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CONCEPT, SCOPE, DEFINITION, TRENDS, HISTORY AND DEVELOPMENT OF MODERN EPIDEMIOLOGY, CONTRIBUTION AND IMPLICATIONS OF EPIDEMIOLOGY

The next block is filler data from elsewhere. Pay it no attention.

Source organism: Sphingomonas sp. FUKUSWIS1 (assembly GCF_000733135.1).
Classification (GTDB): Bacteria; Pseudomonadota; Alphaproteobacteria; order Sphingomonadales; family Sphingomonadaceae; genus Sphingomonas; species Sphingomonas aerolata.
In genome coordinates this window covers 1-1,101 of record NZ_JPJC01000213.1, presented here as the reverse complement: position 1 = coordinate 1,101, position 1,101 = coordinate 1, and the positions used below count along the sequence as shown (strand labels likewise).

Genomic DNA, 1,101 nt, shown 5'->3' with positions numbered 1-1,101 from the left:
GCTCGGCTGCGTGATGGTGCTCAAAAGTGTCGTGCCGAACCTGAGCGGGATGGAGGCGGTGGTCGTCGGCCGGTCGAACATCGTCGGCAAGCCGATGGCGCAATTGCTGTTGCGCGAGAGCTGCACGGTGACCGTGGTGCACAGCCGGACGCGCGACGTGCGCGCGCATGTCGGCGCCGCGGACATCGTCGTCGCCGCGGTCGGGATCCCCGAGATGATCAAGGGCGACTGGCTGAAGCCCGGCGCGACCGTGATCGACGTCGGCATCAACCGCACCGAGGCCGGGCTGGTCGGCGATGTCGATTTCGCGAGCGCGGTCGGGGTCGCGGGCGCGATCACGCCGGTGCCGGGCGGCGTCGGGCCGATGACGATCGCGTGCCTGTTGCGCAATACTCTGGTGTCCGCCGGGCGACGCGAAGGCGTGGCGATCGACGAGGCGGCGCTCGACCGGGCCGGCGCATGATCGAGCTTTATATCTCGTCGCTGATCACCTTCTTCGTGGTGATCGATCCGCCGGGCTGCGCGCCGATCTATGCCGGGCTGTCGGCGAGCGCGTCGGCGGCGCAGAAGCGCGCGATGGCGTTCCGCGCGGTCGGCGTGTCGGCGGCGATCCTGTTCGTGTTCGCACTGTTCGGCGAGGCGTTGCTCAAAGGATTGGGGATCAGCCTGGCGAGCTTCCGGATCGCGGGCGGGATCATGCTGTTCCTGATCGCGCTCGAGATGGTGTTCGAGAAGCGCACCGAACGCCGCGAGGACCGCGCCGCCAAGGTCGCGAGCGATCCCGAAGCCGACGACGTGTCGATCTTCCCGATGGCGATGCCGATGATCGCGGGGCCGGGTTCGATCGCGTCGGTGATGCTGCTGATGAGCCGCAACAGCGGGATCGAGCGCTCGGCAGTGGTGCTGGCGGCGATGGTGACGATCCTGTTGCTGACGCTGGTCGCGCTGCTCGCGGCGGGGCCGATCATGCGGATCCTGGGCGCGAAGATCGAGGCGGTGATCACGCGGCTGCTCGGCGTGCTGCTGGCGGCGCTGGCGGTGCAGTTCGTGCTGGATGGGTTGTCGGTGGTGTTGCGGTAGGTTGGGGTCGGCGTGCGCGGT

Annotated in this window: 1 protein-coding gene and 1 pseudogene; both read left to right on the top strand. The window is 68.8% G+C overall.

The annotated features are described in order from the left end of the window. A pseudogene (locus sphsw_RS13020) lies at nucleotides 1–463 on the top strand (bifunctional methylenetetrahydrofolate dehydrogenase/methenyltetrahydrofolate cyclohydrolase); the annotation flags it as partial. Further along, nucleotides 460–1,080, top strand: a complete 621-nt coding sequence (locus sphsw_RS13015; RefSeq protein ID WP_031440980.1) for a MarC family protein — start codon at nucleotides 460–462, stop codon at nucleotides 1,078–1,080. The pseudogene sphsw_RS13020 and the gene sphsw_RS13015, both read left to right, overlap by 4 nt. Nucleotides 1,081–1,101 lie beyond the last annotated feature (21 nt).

INTRODUCTION Epidemiology is the basic science of preventive & social medicine. Modern epidemiology has entered the most exciting phase of its evolution. By identifying the risk factors of chronic diseases, evaluating treatment modalities & health services, it has provided new opportunities for prevention, treatment, planning & improving the effectiveness & efficiency of health services. DEFINITION 1. Acc. to John M. Last (1988), The study of the distribution and determinants of health- related states & events in population & the application of this study to the control of health problems. 2. Acc. to WHO(1981),It is the study of distribution & determination of the disease & health related events in the human population with the view to ensure that health services are planned rationally, disease surveillance is effected and that preventive & control measures are undertaken. 3. Epidemiology is that branch if medical science that deals with epidemics. (PARKINS) 4. Epidemiology is the science of mass phenomena of infectious diseases. (FROST) 5. Epidemiology is concerned with the study of the processes which determine or influence the physical, mental and social health of people. (CASSEL) The wide variety of meanings attached to epidemiology is expression of wide ranging subject matter. The diseases included in the subject matter have increased from those which occur in epidemics to include infectious diseases, accidents, & mental health. Modern epidemiology has also taken within its scope the study of health related states, events & facts of life occurring in human population. This includes study of health services used by the population & to measure their impact. Epidemiology, like public health itself, is often more concerned with the well-being of society as a whole, than with well-being of individuals. Although there is no single definition to which all epidemiologists subscribe, three components are common to most of them. First, studies of disease frequency: 2nd, studies of distribution: 3rd, studies of determinants. Each of these components confers an important message. 1. Disease frequency: Inherent in the definition of epidemiology is measurement of frequency o disease, disability or death, & summarizing this information in the form of rates & ratios (prevalence rate, incidence rate, death rate, etc). Thus, the basic measure of disease frequency in different populations or sub groups of the same population in relation to suspected casual factors. Such comparisons may yield important clues to disease etiology. This is a vital step in the development of strategies for prevention or control of health problems.